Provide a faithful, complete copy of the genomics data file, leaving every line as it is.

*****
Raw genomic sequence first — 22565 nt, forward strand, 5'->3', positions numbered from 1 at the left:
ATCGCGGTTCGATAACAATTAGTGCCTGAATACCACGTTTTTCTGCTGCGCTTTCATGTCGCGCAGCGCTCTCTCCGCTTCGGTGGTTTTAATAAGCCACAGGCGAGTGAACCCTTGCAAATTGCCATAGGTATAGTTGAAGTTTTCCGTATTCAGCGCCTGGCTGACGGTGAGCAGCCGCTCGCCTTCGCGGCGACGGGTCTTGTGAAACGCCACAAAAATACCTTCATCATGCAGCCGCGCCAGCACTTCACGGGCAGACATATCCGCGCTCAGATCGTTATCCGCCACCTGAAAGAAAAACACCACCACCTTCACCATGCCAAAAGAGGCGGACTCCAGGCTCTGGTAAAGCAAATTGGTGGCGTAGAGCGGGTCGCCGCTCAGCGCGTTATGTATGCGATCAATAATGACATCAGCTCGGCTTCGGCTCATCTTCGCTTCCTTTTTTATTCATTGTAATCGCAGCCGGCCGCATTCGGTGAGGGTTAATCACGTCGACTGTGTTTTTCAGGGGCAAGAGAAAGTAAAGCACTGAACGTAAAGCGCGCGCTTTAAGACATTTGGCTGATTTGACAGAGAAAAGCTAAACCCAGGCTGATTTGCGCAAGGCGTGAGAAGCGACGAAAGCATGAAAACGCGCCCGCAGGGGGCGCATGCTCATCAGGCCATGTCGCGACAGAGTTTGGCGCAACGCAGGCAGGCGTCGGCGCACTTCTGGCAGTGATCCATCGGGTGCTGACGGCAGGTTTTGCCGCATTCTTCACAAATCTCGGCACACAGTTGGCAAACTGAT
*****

Raw genomic sequence first — 22565 nt, forward strand, 5'->3', positions numbered from 1 at the left:
ATCGCGGTTCGATAACAATTAGTGCCTGAATACCACGTTTTTCTGCTGCGCTTTCATGTCGCGCAGCGCTCTCTCCGCTTCGGTGGTTTTAATAAGCCACAGGCGAGTGAACCCTTGCAAATTGCCATAGGTATAGTTGAAGTTTTCCGTATTCAGCGCCTGGCTGACGGTGAGCAGCCGCTCGCCTTCGCGGCGACGGGTCTTGTGAAACGCCACAAAAATACCTTCATCATGCAGCCGCGCCAGCACTTCACGGGCAGACATATCCGCGCTCAGATCGTTATCCGCCACCTGAAAGAAAAACACCACCACCTTCACCATGCCAAAAGAGGCGGACTCCAGGCTCTGGTAAAGCAAATTGGTGGCGTAGAGCGGGTCGCCGCTCAGCGCGTTATGTATGCGATCAATAATGACATCAGCTCGGCTTCGGCTCATCTTCGCTTCCTTTTTTATTCATTGTAATCGCAGCCGGCCGCATTCGGTGAGGGTTAATCACGTCGACTGTGTTTTTCAGGGGCAAGAGAAAGTAAAGCACTGAACGTAAAGCGCGCGCTTTAAGACATTTGGCTGATTTGACAGAGAAAAGCTAAACCCAGGCTGATTTGCGCAAGGCGTGAGAAGCGACGAAAGCATGAAAACGCGCCCGCAGGGGGCGCATGCTCATCAGGCCATGTCGCGACAGAGTTTGGCGCAACGCAGGCAGGCGTCGGCGCACTTCTGGCAGTGATCCATCGGGTGCTGACGGCAGGTTTTGCCGCATTCTTCACAAATCTCGGCACACAGTTGGCAAACTGAT